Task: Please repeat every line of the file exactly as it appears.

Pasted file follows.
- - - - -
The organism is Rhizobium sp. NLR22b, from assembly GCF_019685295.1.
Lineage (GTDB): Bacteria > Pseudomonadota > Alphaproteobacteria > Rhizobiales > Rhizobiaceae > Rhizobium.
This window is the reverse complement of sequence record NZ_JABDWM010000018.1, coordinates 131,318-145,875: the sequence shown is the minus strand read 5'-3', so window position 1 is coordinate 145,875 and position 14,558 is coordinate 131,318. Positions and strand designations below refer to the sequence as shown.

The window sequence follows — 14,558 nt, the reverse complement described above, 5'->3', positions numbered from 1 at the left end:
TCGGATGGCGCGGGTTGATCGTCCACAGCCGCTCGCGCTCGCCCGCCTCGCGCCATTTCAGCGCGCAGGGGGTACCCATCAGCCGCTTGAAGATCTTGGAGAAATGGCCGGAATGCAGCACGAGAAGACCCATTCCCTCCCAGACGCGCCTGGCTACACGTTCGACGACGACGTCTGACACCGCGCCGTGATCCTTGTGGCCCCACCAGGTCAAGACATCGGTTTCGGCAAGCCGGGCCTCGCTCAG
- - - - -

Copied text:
The organism is Rhizobium sp. NLR22b, from assembly GCF_019685295.1.
Lineage (GTDB): Bacteria > Pseudomonadota > Alphaproteobacteria > Rhizobiales > Rhizobiaceae > Rhizobium.
This window is the reverse complement of sequence record NZ_JABDWM010000018.1, coordinates 131,318-145,875: the sequence shown is the minus strand read 5'-3', so window position 1 is coordinate 145,875 and position 14,558 is coordinate 131,318. Positions and strand designations below refer to the sequence as shown.

The window sequence follows — 14,558 nt, the reverse complement described above, 5'->3', positions numbered from 1 at the left end:
TCGGATGGCGCGGGTTGATCGTCCACAGCCGCTCGCGCTCGCCCGCCTCGCGCCATTTCAGCGCGCAGGGGGTACCCATCAGCCGCTTGAAGATCTTGGAGAAATGGCCGGAATGCAGCACGAGAAGACCCATTCCCTCCCAGACGCGCCTGGCTACACGTTCGACGACGACGTCTGACACCGCGCCGTGATCCTTGTGGCCCCACCAGGTCAAGACATCGGTTTCGGCAAGCCGGGCCTCGCTCAG